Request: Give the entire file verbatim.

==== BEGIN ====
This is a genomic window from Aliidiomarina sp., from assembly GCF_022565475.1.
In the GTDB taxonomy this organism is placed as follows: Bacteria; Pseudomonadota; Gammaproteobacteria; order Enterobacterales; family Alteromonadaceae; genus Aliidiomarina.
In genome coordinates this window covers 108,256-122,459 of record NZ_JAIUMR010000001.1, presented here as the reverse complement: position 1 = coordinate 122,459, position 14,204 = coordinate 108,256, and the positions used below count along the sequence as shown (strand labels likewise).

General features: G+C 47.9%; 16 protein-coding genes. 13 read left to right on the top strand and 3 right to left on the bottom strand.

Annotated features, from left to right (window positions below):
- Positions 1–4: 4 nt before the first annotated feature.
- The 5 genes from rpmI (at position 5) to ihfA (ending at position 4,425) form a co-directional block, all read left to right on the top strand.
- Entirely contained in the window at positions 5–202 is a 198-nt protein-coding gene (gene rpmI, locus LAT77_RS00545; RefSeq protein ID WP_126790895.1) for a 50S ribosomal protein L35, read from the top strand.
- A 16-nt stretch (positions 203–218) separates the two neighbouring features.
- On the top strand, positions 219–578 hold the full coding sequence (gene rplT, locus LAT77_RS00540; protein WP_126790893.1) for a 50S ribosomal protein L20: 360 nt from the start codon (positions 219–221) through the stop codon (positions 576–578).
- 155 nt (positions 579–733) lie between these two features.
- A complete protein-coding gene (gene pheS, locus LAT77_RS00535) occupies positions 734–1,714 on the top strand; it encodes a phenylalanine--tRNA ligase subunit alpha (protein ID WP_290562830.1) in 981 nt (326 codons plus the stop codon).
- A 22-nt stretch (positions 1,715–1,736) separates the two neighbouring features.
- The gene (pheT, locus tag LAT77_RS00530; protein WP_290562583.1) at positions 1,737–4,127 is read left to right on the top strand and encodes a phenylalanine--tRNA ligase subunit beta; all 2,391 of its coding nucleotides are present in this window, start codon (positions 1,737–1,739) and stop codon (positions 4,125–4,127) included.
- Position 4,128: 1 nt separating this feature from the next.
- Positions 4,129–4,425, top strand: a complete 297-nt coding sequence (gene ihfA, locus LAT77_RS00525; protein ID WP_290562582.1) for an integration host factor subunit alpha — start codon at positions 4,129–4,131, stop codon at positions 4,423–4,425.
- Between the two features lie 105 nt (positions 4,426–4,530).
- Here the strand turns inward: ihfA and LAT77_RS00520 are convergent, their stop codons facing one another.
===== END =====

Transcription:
This is a genomic window from Aliidiomarina sp., from assembly GCF_022565475.1.
In the GTDB taxonomy this organism is placed as follows: Bacteria; Pseudomonadota; Gammaproteobacteria; order Enterobacterales; family Alteromonadaceae; genus Aliidiomarina.
In genome coordinates this window covers 108,256-122,459 of record NZ_JAIUMR010000001.1, presented here as the reverse complement: position 1 = coordinate 122,459, position 14,204 = coordinate 108,256, and the positions used below count along the sequence as shown (strand labels likewise).

General features: G+C 47.9%; 16 protein-coding genes. 13 read left to right on the top strand and 3 right to left on the bottom strand.

Annotated features, from left to right (window positions below):
- Positions 1–4: 4 nt before the first annotated feature.
- The 5 genes from rpmI (at position 5) to ihfA (ending at position 4,425) form a co-directional block, all read left to right on the top strand.
- Entirely contained in the window at positions 5–202 is a 198-nt protein-coding gene (gene rpmI, locus LAT77_RS00545; RefSeq protein ID WP_126790895.1) for a 50S ribosomal protein L35, read from the top strand.
- A 16-nt stretch (positions 203–218) separates the two neighbouring features.
- On the top strand, positions 219–578 hold the full coding sequence (gene rplT, locus LAT77_RS00540; protein WP_126790893.1) for a 50S ribosomal protein L20: 360 nt from the start codon (positions 219–221) through the stop codon (positions 576–578).
- 155 nt (positions 579–733) lie between these two features.
- A complete protein-coding gene (gene pheS, locus LAT77_RS00535) occupies positions 734–1,714 on the top strand; it encodes a phenylalanine--tRNA ligase subunit alpha (protein ID WP_290562830.1) in 981 nt (326 codons plus the stop codon).
- A 22-nt stretch (positions 1,715–1,736) separates the two neighbouring features.
- The gene (pheT, locus tag LAT77_RS00530; protein WP_290562583.1) at positions 1,737–4,127 is read left to right on the top strand and encodes a phenylalanine--tRNA ligase subunit beta; all 2,391 of its coding nucleotides are present in this window, start codon (positions 1,737–1,739) and stop codon (positions 4,125–4,127) included.
- Position 4,128: 1 nt separating this feature from the next.
- Positions 4,129–4,425, top strand: a complete 297-nt coding sequence (gene ihfA, locus LAT77_RS00525; protein ID WP_290562582.1) for an integration host factor subunit alpha — start codon at positions 4,129–4,131, stop codon at positions 4,423–4,425.
- Between the two features lie 105 nt (positions 4,426–4,530).
- Here the strand turns inward: ihfA and LAT77_RS00520 are convergent, their stop codons facing one another.